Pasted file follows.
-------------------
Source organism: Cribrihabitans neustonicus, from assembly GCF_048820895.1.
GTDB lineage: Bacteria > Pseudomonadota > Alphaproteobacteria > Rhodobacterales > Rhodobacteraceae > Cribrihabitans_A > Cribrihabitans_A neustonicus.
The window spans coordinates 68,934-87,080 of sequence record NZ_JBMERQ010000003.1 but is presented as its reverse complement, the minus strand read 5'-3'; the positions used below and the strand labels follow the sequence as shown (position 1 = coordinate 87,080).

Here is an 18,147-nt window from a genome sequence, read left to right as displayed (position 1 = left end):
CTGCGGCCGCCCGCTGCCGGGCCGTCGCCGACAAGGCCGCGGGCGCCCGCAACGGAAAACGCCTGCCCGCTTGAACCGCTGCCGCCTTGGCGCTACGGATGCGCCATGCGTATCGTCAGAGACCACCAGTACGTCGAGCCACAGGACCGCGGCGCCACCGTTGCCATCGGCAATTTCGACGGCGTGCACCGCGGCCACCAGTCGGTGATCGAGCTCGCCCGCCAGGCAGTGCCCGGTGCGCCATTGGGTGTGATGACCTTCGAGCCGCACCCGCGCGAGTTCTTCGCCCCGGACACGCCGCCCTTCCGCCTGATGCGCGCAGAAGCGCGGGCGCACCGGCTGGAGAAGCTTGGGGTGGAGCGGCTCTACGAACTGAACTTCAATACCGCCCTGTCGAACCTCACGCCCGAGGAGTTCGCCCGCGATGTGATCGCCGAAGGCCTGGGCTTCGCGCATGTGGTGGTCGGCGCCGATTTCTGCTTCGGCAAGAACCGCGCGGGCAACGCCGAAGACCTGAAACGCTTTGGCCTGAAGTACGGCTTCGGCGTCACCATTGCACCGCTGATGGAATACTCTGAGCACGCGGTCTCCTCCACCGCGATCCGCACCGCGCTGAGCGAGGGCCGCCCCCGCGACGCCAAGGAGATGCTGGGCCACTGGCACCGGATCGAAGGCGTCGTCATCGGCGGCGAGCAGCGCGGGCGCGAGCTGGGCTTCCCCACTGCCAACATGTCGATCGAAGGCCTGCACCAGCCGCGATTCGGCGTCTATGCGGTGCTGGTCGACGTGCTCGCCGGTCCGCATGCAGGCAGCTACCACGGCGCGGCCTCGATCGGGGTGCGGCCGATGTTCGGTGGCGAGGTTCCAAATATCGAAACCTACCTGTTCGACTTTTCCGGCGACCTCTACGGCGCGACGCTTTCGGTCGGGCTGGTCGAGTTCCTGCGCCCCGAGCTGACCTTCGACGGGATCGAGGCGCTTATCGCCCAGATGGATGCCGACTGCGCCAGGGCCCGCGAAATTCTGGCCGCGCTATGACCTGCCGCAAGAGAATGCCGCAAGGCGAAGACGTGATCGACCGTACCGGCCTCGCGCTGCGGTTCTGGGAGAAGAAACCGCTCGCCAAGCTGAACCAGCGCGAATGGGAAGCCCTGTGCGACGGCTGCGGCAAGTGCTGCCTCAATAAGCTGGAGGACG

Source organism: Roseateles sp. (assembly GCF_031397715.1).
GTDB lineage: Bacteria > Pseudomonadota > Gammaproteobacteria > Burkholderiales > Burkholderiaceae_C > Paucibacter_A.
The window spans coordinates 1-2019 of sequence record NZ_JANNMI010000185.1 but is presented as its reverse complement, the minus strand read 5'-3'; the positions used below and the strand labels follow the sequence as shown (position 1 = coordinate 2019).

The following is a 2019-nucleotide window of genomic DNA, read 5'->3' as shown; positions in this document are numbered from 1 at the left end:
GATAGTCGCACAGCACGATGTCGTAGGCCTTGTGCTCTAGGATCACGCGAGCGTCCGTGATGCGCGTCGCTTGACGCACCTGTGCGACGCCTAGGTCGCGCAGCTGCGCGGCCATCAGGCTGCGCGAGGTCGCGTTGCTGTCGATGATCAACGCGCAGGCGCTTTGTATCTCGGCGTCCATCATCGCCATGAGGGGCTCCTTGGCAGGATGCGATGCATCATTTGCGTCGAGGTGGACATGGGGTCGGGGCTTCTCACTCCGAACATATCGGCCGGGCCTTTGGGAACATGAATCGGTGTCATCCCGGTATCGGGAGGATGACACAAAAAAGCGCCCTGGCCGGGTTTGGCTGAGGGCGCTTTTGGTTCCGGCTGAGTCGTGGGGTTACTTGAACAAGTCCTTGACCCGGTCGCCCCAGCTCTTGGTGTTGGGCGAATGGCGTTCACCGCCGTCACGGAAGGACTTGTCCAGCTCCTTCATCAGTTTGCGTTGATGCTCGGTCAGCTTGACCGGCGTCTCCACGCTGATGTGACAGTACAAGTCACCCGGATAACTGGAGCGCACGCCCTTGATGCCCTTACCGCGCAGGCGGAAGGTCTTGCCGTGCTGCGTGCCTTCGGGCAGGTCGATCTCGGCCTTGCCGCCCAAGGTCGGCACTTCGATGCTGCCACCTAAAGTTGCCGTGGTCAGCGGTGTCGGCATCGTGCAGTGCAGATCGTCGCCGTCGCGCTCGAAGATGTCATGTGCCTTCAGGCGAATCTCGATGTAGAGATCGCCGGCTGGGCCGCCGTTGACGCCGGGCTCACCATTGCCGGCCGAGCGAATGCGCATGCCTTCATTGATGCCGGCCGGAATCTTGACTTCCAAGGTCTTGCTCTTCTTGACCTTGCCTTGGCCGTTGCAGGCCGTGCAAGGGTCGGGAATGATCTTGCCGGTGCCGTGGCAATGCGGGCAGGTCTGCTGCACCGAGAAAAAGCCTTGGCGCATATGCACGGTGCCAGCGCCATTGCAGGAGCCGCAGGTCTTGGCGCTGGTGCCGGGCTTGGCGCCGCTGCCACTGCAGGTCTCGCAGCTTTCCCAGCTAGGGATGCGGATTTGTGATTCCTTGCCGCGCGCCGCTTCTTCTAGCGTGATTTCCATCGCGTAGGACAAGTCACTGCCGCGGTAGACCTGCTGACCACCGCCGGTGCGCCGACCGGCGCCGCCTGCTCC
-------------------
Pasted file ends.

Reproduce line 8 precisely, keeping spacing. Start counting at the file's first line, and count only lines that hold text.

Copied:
The window spans coordinates 1-2019 of sequence record NZ_JANNMI010000185.1 but is presented as its reverse complement, the minus strand read 5'-3'; the positions used below and the strand labels follow the sequence as shown (position 1 = coordinate 2019).